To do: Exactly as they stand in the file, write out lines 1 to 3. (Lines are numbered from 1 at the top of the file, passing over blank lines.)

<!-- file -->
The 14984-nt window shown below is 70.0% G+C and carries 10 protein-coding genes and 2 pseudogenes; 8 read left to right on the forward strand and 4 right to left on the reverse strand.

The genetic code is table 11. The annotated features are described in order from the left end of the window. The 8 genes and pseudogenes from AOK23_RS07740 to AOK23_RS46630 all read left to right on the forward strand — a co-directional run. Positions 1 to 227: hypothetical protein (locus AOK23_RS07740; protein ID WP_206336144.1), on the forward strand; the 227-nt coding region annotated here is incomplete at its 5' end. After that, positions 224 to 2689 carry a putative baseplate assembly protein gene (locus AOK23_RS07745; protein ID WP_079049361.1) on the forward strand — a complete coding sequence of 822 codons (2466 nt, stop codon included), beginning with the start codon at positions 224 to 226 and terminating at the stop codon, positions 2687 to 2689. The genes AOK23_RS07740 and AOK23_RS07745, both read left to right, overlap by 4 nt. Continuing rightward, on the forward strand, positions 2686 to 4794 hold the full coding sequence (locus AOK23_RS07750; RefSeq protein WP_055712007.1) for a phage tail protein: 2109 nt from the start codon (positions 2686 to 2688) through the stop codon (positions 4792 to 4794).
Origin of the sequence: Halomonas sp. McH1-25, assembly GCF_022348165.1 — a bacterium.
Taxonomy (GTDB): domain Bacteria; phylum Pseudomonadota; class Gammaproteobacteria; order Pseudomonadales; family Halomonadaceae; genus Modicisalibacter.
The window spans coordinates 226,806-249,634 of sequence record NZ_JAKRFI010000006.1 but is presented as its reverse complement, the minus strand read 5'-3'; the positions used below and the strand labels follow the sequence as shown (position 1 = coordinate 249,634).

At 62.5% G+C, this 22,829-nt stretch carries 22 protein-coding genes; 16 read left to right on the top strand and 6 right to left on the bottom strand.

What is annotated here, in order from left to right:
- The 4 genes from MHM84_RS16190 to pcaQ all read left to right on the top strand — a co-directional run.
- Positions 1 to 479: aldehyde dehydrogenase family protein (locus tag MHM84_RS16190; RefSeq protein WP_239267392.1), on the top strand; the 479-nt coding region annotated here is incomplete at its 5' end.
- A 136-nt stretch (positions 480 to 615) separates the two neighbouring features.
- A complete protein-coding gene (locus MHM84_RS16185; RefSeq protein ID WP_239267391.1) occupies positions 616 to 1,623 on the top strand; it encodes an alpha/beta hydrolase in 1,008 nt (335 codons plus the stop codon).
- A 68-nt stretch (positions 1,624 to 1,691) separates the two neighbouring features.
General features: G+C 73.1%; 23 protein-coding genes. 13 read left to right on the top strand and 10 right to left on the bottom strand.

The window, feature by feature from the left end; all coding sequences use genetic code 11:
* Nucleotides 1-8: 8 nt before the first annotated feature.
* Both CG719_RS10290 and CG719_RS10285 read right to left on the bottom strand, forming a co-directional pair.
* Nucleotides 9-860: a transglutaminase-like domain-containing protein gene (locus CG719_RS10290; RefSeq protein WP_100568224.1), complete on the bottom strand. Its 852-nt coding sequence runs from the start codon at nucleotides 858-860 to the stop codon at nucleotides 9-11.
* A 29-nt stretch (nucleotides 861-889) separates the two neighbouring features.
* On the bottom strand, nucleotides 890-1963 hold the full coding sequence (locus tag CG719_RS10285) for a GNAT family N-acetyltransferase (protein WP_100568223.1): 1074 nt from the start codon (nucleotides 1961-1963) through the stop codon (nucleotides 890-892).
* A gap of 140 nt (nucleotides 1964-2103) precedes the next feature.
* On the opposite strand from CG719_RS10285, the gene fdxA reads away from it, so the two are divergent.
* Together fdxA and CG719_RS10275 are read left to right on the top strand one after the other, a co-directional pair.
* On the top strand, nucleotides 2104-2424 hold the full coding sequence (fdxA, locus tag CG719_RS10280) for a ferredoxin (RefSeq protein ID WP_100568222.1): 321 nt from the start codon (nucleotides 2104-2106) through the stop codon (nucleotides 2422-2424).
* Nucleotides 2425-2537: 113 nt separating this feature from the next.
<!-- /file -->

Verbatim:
The 14984-nt window shown below is 70.0% G+C and carries 10 protein-coding genes and 2 pseudogenes; 8 read left to right on the forward strand and 4 right to left on the reverse strand.

The genetic code is table 11. The annotated features are described in order from the left end of the window. The 8 genes and pseudogenes from AOK23_RS07740 to AOK23_RS46630 all read left to right on the forward strand — a co-directional run. Positions 1 to 227: hypothetical protein (locus AOK23_RS07740; protein ID WP_206336144.1), on the forward strand; the 227-nt coding region annotated here is incomplete at its 5' end. After that, positions 224 to 2689 carry a putative baseplate assembly protein gene (locus AOK23_RS07745; protein ID WP_079049361.1) on the forward strand — a complete coding sequence of 822 codons (2466 nt, stop codon included), beginning with the start codon at positions 224 to 226 and terminating at the stop codon, positions 2687 to 2689. The genes AOK23_RS07740 and AOK23_RS07745, both read left to right, overlap by 4 nt. Continuing rightward, on the forward strand, positions 2686 to 4794 hold the full coding sequence (locus AOK23_RS07750; RefSeq protein WP_055712007.1) for a phage tail protein: 2109 nt from the start codon (positions 2686 to 2688) through the stop codon (positions 4792 to 4794).
Origin of the sequence: Halomonas sp. McH1-25, assembly GCF_022348165.1 — a bacterium.